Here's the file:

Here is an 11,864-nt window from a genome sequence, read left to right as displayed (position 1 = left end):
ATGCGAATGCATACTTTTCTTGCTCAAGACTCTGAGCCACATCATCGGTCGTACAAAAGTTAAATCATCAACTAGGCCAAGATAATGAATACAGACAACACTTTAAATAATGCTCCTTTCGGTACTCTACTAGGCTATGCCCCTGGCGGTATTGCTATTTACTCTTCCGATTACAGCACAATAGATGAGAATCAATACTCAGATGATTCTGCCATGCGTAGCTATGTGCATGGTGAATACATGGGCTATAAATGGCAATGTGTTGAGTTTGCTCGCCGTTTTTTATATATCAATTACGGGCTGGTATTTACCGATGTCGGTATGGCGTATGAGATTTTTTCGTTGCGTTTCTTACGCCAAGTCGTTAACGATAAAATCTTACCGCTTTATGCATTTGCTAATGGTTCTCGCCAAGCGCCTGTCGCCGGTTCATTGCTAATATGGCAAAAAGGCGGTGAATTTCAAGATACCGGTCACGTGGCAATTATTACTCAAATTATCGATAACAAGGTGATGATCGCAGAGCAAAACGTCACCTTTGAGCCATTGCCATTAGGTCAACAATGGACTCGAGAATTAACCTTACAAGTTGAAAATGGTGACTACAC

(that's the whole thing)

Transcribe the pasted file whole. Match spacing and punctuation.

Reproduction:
Here is an 11,864-nt window from a genome sequence, read left to right as displayed (position 1 = left end):
ATGCGAATGCATACTTTTCTTGCTCAAGACTCTGAGCCACATCATCGGTCGTACAAAAGTTAAATCATCAACTAGGCCAAGATAATGAATACAGACAACACTTTAAATAATGCTCCTTTCGGTACTCTACTAGGCTATGCCCCTGGCGGTATTGCTATTTACTCTTCCGATTACAGCACAATAGATGAGAATCAATACTCAGATGATTCTGCCATGCGTAGCTATGTGCATGGTGAATACATGGGCTATAAATGGCAATGTGTTGAGTTTGCTCGCCGTTTTTTATATATCAATTACGGGCTGGTATTTACCGATGTCGGTATGGCGTATGAGATTTTTTCGTTGCGTTTCTTACGCCAAGTCGTTAACGATAAAATCTTACCGCTTTATGCATTTGCTAATGGTTCTCGCCAAGCGCCTGTCGCCGGTTCATTGCTAATATGGCAAAAAGGCGGTGAATTTCAAGATACCGGTCACGTGGCAATTATTACTCAAATTATCGATAACAAGGTGATGATCGCAGAGCAAAACGTCACCTTTGAGCCATTGCCATTAGGTCAACAATGGACTCGAGAATTAACCTTACAAGTTGAAAATGGTGACTACAC